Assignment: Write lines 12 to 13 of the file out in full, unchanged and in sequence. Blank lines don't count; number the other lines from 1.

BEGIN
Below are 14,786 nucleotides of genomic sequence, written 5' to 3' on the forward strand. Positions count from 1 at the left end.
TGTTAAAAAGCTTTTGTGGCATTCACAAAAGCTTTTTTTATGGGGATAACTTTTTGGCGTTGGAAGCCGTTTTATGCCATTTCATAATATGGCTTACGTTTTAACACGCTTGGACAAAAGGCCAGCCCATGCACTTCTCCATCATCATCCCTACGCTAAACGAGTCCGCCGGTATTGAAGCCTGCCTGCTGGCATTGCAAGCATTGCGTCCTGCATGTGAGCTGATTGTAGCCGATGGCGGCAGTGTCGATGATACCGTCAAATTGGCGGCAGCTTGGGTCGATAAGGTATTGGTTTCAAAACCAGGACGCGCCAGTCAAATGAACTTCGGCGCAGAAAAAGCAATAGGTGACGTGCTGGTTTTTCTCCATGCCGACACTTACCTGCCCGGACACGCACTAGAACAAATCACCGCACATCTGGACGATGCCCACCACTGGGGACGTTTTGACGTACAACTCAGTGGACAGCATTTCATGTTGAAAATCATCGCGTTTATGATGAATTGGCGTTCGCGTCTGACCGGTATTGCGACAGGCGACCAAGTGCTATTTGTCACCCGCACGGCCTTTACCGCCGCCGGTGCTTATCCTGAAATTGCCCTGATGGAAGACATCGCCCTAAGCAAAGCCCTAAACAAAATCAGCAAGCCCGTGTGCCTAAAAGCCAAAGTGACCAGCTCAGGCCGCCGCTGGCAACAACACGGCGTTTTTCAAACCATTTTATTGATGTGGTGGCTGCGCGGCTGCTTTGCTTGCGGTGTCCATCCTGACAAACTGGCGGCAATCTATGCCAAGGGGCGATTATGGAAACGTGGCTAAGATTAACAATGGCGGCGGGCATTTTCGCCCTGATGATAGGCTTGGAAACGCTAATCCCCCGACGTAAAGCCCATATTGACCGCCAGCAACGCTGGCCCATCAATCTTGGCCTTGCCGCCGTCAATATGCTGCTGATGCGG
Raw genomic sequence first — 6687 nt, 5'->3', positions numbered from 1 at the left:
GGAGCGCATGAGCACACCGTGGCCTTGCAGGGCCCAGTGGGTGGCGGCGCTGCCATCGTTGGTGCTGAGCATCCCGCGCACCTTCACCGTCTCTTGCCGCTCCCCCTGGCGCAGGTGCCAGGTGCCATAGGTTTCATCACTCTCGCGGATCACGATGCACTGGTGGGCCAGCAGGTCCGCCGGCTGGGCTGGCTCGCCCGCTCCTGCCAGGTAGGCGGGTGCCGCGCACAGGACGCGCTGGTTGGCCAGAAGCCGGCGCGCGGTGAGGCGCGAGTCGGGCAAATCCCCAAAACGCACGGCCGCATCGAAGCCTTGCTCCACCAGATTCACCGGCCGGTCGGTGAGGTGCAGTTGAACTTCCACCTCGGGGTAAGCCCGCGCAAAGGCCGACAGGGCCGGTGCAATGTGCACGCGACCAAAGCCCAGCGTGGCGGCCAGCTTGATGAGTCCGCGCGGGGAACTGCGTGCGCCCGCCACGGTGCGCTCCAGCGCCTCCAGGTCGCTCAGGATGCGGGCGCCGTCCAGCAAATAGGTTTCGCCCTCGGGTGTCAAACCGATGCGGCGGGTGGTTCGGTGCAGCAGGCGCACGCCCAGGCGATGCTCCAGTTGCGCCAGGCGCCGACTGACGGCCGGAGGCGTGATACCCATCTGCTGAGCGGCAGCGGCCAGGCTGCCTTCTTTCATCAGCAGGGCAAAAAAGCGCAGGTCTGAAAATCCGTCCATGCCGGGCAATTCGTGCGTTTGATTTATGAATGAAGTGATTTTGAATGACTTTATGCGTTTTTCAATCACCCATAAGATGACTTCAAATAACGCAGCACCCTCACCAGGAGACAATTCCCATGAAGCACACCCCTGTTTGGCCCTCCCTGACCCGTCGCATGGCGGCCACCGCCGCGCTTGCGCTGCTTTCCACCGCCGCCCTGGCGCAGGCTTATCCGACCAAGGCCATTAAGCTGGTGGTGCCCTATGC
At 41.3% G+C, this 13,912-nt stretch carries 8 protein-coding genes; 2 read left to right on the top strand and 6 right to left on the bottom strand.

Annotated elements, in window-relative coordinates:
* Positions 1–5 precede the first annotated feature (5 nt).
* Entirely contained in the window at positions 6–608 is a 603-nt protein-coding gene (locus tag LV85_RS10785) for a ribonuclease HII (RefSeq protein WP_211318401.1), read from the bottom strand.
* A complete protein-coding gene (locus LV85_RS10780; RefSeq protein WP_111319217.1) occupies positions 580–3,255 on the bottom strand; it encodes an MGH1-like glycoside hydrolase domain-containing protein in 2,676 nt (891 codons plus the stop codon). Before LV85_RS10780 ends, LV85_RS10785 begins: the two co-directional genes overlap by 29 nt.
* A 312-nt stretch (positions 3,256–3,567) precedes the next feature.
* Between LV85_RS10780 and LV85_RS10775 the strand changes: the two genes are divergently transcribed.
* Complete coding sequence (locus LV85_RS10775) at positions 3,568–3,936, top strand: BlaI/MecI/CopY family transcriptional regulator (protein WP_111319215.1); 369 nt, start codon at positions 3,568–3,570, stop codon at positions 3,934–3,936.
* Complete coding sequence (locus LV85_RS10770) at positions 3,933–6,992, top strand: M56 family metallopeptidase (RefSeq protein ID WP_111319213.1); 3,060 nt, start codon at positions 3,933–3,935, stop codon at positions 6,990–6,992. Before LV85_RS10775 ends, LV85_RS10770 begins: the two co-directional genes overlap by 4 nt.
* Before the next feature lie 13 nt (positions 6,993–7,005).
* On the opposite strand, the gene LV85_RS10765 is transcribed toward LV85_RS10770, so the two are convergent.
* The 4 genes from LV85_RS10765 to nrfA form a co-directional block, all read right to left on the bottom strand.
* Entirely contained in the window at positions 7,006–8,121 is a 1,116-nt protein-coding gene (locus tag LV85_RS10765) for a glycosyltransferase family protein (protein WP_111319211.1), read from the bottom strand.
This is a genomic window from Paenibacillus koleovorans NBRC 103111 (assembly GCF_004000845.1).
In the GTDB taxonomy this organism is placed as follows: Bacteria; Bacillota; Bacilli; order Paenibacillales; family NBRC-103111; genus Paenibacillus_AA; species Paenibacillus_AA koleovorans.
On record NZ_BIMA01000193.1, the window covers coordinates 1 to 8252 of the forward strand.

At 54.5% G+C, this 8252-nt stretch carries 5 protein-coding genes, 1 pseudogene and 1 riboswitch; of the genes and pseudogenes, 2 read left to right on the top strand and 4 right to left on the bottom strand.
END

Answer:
* Complete coding sequence (locus LV85_RS10775) at positions 3,568–3,936, top strand: BlaI/MecI/CopY family transcriptional regulator (protein WP_111319215.1); 369 nt, start codon at positions 3,568–3,570, stop codon at positions 3,934–3,936.
* Complete coding sequence (locus LV85_RS10770) at positions 3,933–6,992, top strand: M56 family metallopeptidase (RefSeq protein ID WP_111319213.1); 3,060 nt, start codon at positions 3,933–3,935, stop codon at positions 6,990–6,992. Before LV85_RS10775 ends, LV85_RS10770 begins: the two co-directional genes overlap by 4 nt.